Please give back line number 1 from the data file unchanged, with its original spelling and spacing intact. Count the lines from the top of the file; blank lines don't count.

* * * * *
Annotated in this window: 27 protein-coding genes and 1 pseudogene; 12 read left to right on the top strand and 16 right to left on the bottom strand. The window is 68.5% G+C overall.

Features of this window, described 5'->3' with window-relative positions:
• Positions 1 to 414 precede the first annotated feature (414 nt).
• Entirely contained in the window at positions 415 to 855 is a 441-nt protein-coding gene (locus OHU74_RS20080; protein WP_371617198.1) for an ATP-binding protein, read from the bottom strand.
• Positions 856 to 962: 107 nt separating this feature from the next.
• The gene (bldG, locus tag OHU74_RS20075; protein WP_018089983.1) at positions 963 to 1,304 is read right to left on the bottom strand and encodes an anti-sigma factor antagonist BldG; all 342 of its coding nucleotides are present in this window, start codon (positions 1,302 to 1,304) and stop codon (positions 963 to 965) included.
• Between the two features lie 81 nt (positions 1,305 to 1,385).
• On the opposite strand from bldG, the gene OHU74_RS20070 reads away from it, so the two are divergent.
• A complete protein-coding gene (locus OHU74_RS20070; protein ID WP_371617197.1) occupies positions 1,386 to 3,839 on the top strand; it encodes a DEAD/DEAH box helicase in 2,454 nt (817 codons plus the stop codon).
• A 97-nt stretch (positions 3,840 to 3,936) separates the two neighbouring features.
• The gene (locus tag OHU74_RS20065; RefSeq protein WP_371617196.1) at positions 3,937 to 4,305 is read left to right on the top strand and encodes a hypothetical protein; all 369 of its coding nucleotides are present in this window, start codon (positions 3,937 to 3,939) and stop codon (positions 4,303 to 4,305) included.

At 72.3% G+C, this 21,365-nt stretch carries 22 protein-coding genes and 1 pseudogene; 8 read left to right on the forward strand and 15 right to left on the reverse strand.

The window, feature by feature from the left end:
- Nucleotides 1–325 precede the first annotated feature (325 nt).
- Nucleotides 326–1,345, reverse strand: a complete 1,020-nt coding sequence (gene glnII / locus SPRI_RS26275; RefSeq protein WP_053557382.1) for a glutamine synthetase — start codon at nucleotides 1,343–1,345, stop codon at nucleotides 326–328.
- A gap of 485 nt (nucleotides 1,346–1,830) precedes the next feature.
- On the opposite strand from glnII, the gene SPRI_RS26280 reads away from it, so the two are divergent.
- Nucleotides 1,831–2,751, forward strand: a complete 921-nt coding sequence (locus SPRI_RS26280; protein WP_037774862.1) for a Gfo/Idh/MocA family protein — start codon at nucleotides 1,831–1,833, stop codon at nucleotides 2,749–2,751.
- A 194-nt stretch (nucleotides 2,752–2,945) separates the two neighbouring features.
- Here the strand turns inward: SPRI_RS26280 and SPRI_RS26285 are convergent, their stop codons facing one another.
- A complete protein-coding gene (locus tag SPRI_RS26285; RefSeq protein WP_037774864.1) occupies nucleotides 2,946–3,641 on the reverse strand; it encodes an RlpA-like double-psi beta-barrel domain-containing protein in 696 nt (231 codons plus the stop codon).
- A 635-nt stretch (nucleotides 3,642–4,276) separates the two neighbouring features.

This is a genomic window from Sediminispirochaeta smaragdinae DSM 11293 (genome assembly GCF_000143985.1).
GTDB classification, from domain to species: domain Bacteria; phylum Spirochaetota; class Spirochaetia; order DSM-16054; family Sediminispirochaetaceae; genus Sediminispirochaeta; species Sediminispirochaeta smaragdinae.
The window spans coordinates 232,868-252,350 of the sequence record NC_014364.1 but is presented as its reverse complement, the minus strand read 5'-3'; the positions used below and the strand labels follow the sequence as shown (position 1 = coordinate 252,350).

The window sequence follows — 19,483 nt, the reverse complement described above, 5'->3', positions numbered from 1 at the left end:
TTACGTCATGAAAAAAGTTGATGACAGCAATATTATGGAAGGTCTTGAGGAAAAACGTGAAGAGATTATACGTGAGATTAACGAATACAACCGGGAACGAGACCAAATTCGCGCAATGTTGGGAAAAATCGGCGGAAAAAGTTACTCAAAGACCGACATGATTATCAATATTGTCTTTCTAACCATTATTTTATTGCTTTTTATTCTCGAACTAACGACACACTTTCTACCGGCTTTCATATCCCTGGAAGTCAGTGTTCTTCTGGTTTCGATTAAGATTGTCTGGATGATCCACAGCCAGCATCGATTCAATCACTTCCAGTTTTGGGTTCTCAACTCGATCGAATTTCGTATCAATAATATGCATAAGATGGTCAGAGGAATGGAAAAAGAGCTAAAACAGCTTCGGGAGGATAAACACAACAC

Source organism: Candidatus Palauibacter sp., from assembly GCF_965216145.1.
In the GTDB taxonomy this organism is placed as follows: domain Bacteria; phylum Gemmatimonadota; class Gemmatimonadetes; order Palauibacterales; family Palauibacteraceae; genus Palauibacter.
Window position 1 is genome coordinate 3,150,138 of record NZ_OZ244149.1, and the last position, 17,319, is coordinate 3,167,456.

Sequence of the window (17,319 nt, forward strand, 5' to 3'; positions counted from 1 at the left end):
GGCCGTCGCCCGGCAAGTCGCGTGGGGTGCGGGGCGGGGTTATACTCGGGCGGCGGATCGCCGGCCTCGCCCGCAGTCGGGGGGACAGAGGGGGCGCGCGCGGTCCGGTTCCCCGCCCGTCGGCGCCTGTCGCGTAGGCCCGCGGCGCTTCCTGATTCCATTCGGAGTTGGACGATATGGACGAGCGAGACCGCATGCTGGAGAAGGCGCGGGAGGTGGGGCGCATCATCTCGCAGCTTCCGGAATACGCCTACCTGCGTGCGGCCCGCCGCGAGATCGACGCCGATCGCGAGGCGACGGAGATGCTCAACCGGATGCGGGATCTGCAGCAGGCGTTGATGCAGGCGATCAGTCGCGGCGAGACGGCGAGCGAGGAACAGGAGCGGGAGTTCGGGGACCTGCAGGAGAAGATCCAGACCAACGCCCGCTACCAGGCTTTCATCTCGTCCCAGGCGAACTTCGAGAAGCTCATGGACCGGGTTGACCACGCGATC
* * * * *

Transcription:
Annotated in this window: 27 protein-coding genes and 1 pseudogene; 12 read left to right on the top strand and 16 right to left on the bottom strand. The window is 68.5% G+C overall.